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Strawberry Ice Cream

  Real Food Strawberry Ice Cream - the classic real food treat for hot days

It’s the middle of July and in most places around the Northern Hemisphere, it’s hot.

And not just normally hot – the national forecast for the United States and Canada in the next five days is for above-average temperatures across the entire continent. How often does that happen???

Needless to say, cool treats are a welcome respite on a hot day and this strawberry ice cream will not disappoint.

Ice cream is certainly a perennial pleasure, but right now, when the strawberries are just coming into season where I live, it’s extra reason to make strawberry ice cream. As our family’s favorite comedians say whenever they hear the words “ice cream”: it’s delicious, delectable, and delightful!

Now, a quick note about the eggs in this recipe. As is usual in making a custard-base ice cream, I have included egg yolks. However, unlike a traditional custard-base, I have left the egg yolks raw. This is for three reasons:

1. Egg yolks are extremely nutritious – egg yolks contain caretenoids, essential fatty acids, Vitamins A, D, E, K, B6, and B12, calcium, iron, zinc, folic acid, and Omega-3 essential fatty acid DHA, just to name a few! However, these are minimized or negated when cooked, so I look for as many opportunities as possible to eat egg yolks raw, and ice cream is a brilliant foil for this purpose.

2. It’s quicker – MUCH quicker. Making a cooked custard takes a bit of time, as well as a bit of tinkering. It’s easy once you get the hang of it, but it always made making ice cream feel like a chore, so once I tried adding the raw egg yolks straight into the cream mixture and LOVED it, I tossed out cooked custard ice cream bases for good.

3. It’s lighter in texture, yet still full-flavored. While I ADORE custards in most forms – crème bruleé, crème caramel, and flan being just a few favorites – cooked custard bases for ice cream always felt too rich and heavy to me. By using the egg yolks raw, you still get the flavor of custard, yet lighter. Just right, I’d say.

One word about raw egg yolks, however – conventional, store-bought eggs absolutely should not be consumed raw, especially if you are pregnant or dealing with illness. If you are going to consume raw eggs, be sure to use only very fresh eggs from chickens that were raised on pasture, as this makes a vast difference both in nutrition and in safety.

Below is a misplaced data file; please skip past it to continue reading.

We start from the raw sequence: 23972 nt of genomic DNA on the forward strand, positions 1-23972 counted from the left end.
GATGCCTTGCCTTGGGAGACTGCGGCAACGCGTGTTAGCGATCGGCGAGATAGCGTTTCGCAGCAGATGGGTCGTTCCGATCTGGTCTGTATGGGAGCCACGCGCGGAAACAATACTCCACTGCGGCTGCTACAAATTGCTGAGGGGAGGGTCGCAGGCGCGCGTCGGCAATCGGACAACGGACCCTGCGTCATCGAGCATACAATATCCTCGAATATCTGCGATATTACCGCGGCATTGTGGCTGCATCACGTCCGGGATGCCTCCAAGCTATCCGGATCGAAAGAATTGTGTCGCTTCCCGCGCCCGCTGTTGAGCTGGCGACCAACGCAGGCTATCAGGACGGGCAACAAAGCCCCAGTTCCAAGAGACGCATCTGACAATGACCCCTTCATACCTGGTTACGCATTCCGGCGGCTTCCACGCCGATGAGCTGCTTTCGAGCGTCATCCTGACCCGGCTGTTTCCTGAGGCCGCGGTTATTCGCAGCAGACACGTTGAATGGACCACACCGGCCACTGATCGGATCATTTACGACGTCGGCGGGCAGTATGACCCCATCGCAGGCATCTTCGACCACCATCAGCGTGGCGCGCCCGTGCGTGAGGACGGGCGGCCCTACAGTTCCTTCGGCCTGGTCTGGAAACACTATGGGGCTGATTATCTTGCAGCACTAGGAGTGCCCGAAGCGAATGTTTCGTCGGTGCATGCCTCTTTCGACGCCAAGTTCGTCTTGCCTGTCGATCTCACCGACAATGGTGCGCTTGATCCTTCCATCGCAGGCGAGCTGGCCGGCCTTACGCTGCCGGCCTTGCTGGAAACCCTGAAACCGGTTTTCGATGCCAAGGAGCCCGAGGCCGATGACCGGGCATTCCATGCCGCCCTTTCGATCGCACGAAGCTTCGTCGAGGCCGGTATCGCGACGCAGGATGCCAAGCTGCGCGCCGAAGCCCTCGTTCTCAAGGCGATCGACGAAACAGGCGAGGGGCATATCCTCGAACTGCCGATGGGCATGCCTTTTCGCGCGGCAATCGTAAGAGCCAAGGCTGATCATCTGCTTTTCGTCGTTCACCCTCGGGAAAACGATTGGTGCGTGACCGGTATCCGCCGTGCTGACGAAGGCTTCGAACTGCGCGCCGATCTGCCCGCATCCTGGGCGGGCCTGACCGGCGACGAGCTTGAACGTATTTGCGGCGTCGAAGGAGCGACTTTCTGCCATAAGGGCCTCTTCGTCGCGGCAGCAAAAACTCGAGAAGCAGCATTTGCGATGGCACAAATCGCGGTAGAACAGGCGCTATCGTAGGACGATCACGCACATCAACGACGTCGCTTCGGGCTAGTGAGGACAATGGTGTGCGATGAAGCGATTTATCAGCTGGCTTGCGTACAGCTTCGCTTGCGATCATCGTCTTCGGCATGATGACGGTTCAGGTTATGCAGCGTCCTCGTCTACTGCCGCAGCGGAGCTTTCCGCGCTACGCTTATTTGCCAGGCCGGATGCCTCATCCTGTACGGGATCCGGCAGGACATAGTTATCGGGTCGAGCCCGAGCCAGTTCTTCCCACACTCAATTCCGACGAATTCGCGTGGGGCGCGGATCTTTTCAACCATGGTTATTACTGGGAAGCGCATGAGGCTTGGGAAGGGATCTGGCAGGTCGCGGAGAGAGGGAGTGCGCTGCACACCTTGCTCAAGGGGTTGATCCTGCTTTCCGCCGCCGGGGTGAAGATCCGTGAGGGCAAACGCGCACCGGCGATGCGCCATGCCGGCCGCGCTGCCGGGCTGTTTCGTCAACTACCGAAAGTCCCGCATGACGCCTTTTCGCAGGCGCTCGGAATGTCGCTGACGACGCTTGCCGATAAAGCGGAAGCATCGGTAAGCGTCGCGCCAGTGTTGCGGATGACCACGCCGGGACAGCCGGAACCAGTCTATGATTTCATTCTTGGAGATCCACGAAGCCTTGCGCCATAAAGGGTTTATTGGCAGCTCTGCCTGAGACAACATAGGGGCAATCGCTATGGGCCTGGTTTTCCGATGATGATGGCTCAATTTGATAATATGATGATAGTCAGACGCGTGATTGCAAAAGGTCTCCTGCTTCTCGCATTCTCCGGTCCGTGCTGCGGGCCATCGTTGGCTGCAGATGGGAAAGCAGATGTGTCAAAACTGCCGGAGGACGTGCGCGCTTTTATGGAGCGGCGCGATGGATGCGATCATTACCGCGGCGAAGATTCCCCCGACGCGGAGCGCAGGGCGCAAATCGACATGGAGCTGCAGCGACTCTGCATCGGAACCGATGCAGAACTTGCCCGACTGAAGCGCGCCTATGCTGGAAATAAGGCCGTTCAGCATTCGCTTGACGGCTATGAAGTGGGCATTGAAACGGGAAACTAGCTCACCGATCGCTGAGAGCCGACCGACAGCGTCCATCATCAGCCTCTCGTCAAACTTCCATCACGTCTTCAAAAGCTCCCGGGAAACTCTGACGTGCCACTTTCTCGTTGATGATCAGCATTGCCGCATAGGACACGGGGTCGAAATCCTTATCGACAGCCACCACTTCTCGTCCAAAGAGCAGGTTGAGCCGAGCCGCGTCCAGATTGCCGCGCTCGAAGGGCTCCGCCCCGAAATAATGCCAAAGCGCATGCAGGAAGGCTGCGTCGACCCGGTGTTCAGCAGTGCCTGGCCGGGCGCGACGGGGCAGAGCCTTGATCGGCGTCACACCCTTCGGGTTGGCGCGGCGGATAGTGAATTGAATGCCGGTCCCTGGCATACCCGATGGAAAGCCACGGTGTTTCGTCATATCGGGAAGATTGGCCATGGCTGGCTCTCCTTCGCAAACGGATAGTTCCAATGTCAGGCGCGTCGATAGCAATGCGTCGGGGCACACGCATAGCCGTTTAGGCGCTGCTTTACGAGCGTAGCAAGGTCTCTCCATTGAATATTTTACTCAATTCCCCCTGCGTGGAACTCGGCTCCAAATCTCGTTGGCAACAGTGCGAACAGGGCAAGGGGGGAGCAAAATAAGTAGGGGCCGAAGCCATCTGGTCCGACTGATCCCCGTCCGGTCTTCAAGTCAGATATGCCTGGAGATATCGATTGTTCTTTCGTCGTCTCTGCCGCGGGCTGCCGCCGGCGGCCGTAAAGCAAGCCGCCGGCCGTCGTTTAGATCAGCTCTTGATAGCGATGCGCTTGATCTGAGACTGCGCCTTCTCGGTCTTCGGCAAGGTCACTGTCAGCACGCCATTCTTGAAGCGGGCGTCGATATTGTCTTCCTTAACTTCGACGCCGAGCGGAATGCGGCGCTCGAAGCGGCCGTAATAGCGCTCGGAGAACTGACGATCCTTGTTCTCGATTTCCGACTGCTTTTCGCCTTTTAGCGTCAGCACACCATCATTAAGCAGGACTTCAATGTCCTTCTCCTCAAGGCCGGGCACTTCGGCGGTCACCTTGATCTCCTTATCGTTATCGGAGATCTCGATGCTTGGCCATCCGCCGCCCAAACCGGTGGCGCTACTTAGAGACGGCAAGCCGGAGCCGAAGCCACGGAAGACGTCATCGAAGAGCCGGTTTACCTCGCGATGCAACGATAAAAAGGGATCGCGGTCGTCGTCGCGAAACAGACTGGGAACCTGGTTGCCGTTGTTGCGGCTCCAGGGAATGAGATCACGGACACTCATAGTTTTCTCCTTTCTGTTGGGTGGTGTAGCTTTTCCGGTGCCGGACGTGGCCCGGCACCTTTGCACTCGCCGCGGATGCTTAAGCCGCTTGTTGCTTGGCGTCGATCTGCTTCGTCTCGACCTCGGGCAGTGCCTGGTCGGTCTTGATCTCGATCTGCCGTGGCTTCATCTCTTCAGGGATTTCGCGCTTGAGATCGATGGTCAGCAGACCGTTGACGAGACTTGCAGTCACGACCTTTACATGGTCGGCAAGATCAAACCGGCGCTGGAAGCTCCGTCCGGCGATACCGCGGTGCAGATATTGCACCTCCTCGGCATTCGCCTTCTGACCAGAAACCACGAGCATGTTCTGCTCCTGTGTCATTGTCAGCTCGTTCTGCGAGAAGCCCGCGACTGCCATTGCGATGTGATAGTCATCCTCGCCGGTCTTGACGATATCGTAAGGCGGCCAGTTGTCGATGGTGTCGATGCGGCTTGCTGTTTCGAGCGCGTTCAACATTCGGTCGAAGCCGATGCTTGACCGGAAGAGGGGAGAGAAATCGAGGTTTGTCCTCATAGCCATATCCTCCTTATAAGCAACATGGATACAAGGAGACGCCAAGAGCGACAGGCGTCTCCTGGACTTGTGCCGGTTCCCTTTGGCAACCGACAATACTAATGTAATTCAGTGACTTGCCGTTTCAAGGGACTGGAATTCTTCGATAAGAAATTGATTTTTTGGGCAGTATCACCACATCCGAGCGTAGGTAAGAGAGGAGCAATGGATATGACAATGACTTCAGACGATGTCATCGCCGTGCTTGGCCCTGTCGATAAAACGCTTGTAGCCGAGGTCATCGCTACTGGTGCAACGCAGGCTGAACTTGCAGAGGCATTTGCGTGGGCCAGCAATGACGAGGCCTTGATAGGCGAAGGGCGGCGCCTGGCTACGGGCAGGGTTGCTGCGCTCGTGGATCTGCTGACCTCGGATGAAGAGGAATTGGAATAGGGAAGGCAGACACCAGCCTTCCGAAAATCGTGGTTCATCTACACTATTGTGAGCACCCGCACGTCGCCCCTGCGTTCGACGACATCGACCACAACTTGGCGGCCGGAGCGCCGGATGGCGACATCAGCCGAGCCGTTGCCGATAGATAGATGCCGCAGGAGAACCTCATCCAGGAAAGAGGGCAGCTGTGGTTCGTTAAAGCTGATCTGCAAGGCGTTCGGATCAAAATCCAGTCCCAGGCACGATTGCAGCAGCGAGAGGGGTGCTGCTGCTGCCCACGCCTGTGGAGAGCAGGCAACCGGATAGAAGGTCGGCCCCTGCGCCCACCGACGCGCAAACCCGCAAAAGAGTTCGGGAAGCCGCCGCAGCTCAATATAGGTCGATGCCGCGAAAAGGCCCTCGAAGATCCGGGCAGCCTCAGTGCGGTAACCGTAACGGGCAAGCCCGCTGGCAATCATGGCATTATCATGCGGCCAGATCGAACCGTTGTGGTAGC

If you are uncomfortable eating raw egg yolks or don’t have access to farm fresh eggs, feel free to skip the egg yolks altogether. You may absolutely make this without them  – the cream mixture is delectable even on its own.


Strawberry Ice Cream

3 egg yolks
1/2 cup maple syrup
1/16th teaspoon sea salt
1 tablespoon vanilla extract
1 vanilla bean, very finely chopped (optional)
2 cups heavy cream
1 cup whole milk
6-8 large strawberries, very finely chopped
1 tablespoon beet juice (optional)

Freeze your ice cream churn if necessary. Mine take a full 24 hours to freeze fully. If you don’t have an electric ice cream maker, you can certainly make this strawberry ice cream in a ball that you roll around the yard or an old-fashioned hand crank ice cream maker.

Whisk the egg yolks briefly in a large bowl until smooth. Add in the salt and the maple syrup and whisk again. Add the vanilla extract, chopped vanilla bean, the cream, and the milk. Whisk again until smooth.

Pour the cream mixture into the ice cream maker and process according to its instructions. In my electric machine, it takes about 30 minutes to become soft serve. When the ice cream has just started to firm up but while it’s still quite soft, add in the chopped strawberries and the beet juice, which turns the ice cream a lovely pale pink.

Serve as soft serve or scrape into a freezer container and freeze for at least three hours to firm up.

Store in the freezer for up to one week.

Strawberry Ice Cream |

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